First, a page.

The Bus Atlas Project

 

Britain is criss-crossed by an amazingly comprehensive network of local bus services. It may not be the quickest way to get around, but that is part of the appeal. What better way to see Britain's towns and villages, not the by-passes, but the village greens, the churches, the houses, the historic buildings, the country lanes, and everything else in between. On the other hand, many routes do in fact offer a fast service between main centres, and increasingly have creature comforts such as high-backed seats, wi-fi, phone charging, and even seats grouped around tables.

BusAtlas.uk aims to show principal inter-urban bus services and many rural ones too, colour-coded by operator and showing the main route numbers. This makes it easy to find more specific information elsewhere, such as timetables, ticket and fare information, and the location of bus stops. Whether you are travelling with an ordinary ticket or bus pass, exploring with a rover ticket, or whether you are a transport professional or enthusiast, my hope is that BusAtlas.uk will provide a useful insight into the network and maybe encourage some of you to leave the car at home!

Sources of timetable information (and more detailed maps) are as follows: the main bus groups have websites where you can find links to their regional companies - Arriva, Centrebus, Diamond Buses, First Bus, Go-Ahead, National Express West Midlands, Stagecoach, Transdev, Transport for London, Trent Barton. Individual operators can easily be found using a search engine.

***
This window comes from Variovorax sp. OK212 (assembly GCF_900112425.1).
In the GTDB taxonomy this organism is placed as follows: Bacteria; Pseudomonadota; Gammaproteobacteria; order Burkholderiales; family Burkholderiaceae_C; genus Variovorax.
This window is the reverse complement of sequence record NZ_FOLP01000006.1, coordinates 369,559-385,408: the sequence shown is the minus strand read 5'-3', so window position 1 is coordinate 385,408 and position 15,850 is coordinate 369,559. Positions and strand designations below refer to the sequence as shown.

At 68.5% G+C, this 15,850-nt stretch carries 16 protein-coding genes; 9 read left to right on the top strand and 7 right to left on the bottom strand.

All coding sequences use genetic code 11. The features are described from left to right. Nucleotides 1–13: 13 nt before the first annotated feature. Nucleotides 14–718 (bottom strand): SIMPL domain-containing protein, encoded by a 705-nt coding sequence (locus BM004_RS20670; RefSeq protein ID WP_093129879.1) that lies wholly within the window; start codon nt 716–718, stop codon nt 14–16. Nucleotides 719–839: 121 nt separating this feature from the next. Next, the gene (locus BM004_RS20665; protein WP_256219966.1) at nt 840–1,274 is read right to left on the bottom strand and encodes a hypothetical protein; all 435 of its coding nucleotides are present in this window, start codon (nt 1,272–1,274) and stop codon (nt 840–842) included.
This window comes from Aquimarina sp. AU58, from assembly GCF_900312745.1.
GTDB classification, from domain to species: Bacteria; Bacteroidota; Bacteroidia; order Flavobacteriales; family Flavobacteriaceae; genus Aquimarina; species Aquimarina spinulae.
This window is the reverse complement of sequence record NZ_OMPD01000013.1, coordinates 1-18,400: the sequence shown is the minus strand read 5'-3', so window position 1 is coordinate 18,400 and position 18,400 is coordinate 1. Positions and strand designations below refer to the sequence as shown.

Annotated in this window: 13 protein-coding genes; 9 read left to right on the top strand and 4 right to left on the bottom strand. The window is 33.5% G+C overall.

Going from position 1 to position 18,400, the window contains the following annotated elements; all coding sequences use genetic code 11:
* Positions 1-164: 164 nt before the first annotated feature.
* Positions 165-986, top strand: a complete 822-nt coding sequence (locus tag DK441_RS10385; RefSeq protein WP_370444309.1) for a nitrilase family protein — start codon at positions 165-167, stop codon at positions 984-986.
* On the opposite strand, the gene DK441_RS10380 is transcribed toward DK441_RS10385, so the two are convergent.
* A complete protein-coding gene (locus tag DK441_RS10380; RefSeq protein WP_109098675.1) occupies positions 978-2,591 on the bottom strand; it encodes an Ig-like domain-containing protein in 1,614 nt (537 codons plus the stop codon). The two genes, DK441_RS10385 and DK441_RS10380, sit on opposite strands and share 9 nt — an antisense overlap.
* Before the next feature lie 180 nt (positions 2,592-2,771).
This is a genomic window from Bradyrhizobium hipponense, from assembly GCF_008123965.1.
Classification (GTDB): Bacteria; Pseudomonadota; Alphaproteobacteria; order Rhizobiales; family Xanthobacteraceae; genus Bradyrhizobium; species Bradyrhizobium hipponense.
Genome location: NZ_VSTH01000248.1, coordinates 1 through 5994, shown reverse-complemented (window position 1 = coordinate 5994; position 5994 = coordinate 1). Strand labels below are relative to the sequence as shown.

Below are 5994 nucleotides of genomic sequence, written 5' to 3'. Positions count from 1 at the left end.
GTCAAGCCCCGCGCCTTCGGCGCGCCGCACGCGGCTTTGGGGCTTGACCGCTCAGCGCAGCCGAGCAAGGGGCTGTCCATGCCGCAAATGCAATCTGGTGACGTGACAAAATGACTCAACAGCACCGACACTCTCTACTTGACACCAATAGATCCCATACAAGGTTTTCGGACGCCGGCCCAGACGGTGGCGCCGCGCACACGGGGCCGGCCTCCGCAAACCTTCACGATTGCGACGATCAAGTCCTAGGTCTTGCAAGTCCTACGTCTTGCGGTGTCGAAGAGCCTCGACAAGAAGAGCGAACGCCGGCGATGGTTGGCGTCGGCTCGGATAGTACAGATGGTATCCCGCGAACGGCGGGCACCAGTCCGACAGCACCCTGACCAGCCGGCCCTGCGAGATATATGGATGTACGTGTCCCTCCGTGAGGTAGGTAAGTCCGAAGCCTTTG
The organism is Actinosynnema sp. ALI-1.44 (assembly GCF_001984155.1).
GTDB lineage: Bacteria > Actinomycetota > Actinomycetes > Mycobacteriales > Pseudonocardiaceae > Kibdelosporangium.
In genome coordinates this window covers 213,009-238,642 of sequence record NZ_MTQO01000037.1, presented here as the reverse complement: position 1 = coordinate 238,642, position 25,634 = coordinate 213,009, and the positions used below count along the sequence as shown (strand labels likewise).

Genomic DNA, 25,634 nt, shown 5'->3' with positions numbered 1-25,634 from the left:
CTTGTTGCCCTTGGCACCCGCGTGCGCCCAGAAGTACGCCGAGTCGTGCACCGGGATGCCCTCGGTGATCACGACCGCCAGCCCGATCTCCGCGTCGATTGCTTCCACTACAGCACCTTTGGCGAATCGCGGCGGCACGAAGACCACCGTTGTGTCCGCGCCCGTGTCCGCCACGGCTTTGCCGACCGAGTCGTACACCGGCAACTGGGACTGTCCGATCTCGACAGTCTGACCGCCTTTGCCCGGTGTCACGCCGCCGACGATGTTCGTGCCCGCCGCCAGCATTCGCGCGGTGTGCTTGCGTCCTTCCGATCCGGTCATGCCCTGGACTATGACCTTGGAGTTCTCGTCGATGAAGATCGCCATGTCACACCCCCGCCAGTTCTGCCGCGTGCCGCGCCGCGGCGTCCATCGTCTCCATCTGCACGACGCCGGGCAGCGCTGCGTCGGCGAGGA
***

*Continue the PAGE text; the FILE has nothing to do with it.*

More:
Nationwide bus timetable information is available through Traveline and Bustimes.org, whilst Doe's Directory of Bus Timetables has many more links to operators and County Council bus information, plus a wealth of information about printed timetables and maps.

In addition to the local bus services shown, major cities and airports are linked by a network of long-distance express coach services, mostly operated by National Express. Pre-booking is generally required and these services are outside the scope of this website.

An ideal way to explore an area is to combine your bus travel with a rail rover, many of which are poorly advertised but which provide incredibly good value. Unlock these hidden gems through the private website Railrover.org or the official National Rail Rovers and Rangers website.

Progress on this website is likely to be slow and at this stage priority may be given to adding new maps rather than updating existing ones.

FURTHER LINKS:
Public Transport is COVID-safe - evidence that the risk of catching Covid-19 on public transport is very low.
Apply for an older person's bus pass - Government website with eligibility information and how to apply.
Scenic Buses - a colourful website featuring some of Britain's best bus routes.
Bus Pass Heaven - a website for bus pass holders.
Bus Pass Britain - a book published by Bradt Guides. A further title is Bus Pass Britain Rides Again, available from booksellers.
Bus Users UK - a charity whose mission is to bring people together through accessible, inclusive transport (originally the National Federation of Bus Users).
Campaign for Better Transport - an organisation campaigning for transport which is greener, more affordable and easier to use (originally Transport 2000).
Omnibus Society - for enthusiasts interested in the history and development of Britain's bus services and timetables.

This is an independent non-commercial website with no links to any transport undertaking or organisation. Webmasters - feel free to link to BusAtlas.uk, but please link to the main page (www.busatlas.uk) rather than to individual pages or maps. Maps may not be redistributed through or hosted on any other website or social media site.

Brendan Fox, December 2020
Email: maps@busatlas.uk